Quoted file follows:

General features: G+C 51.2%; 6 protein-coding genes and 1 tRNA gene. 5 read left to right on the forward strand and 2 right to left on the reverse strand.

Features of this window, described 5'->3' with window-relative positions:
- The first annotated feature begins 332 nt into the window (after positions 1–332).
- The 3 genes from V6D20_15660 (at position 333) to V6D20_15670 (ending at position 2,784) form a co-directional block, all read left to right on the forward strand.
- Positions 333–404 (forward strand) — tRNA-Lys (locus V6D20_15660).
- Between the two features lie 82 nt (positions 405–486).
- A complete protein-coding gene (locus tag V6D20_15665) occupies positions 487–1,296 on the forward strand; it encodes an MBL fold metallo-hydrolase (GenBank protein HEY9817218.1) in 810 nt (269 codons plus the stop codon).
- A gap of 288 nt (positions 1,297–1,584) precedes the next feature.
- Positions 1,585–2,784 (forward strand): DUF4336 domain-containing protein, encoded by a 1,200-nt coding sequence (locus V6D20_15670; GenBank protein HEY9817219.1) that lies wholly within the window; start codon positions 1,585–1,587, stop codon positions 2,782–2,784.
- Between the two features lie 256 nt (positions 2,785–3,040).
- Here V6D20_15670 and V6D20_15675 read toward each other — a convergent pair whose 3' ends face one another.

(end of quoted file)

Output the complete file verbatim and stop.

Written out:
General features: G+C 51.2%; 6 protein-coding genes and 1 tRNA gene. 5 read left to right on the forward strand and 2 right to left on the reverse strand.

Features of this window, described 5'->3' with window-relative positions:
- The first annotated feature begins 332 nt into the window (after positions 1–332).
- The 3 genes from V6D20_15660 (at position 333) to V6D20_15670 (ending at position 2,784) form a co-directional block, all read left to right on the forward strand.
- Positions 333–404 (forward strand) — tRNA-Lys (locus V6D20_15660).
- Between the two features lie 82 nt (positions 405–486).
- A complete protein-coding gene (locus tag V6D20_15665) occupies positions 487–1,296 on the forward strand; it encodes an MBL fold metallo-hydrolase (GenBank protein HEY9817218.1) in 810 nt (269 codons plus the stop codon).
- A gap of 288 nt (positions 1,297–1,584) precedes the next feature.
- Positions 1,585–2,784 (forward strand): DUF4336 domain-containing protein, encoded by a 1,200-nt coding sequence (locus V6D20_15670; GenBank protein HEY9817219.1) that lies wholly within the window; start codon positions 1,585–1,587, stop codon positions 2,782–2,784.
- Between the two features lie 256 nt (positions 2,785–3,040).
- Here V6D20_15670 and V6D20_15675 read toward each other — a convergent pair whose 3' ends face one another.